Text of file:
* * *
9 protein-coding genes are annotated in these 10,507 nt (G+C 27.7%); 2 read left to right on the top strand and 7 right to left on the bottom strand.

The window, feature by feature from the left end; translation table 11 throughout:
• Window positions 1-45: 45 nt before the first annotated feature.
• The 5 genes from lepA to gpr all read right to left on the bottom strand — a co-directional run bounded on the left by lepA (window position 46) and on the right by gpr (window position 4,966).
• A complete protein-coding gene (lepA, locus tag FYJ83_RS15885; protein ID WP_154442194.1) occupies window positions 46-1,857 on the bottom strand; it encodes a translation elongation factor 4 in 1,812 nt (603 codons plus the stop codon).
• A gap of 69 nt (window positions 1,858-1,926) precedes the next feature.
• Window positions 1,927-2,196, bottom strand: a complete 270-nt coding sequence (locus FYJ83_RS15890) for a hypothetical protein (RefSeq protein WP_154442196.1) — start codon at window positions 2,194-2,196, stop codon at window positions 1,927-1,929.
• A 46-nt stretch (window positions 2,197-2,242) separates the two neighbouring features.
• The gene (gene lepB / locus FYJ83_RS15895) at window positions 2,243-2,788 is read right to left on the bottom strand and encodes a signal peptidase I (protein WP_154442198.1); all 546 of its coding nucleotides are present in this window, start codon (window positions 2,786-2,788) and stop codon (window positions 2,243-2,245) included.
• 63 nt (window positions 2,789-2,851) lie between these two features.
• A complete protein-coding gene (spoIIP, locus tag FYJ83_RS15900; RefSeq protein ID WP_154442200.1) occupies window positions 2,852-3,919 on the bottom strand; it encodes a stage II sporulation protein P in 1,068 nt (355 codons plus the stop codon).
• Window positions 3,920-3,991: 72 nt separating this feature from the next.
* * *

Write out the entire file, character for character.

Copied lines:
9 protein-coding genes are annotated in these 10,507 nt (G+C 27.7%); 2 read left to right on the top strand and 7 right to left on the bottom strand.

The window, feature by feature from the left end; translation table 11 throughout:
• Window positions 1-45: 45 nt before the first annotated feature.
• The 5 genes from lepA to gpr all read right to left on the bottom strand — a co-directional run bounded on the left by lepA (window position 46) and on the right by gpr (window position 4,966).
• A complete protein-coding gene (lepA, locus tag FYJ83_RS15885; protein ID WP_154442194.1) occupies window positions 46-1,857 on the bottom strand; it encodes a translation elongation factor 4 in 1,812 nt (603 codons plus the stop codon).
• A gap of 69 nt (window positions 1,858-1,926) precedes the next feature.
• Window positions 1,927-2,196, bottom strand: a complete 270-nt coding sequence (locus FYJ83_RS15890) for a hypothetical protein (RefSeq protein WP_154442196.1) — start codon at window positions 2,194-2,196, stop codon at window positions 1,927-1,929.
• A 46-nt stretch (window positions 2,197-2,242) separates the two neighbouring features.
• The gene (gene lepB / locus FYJ83_RS15895) at window positions 2,243-2,788 is read right to left on the bottom strand and encodes a signal peptidase I (protein WP_154442198.1); all 546 of its coding nucleotides are present in this window, start codon (window positions 2,786-2,788) and stop codon (window positions 2,243-2,245) included.
• 63 nt (window positions 2,789-2,851) lie between these two features.
• A complete protein-coding gene (spoIIP, locus tag FYJ83_RS15900; RefSeq protein ID WP_154442200.1) occupies window positions 2,852-3,919 on the bottom strand; it encodes a stage II sporulation protein P in 1,068 nt (355 codons plus the stop codon).
• Window positions 3,920-3,991: 72 nt separating this feature from the next.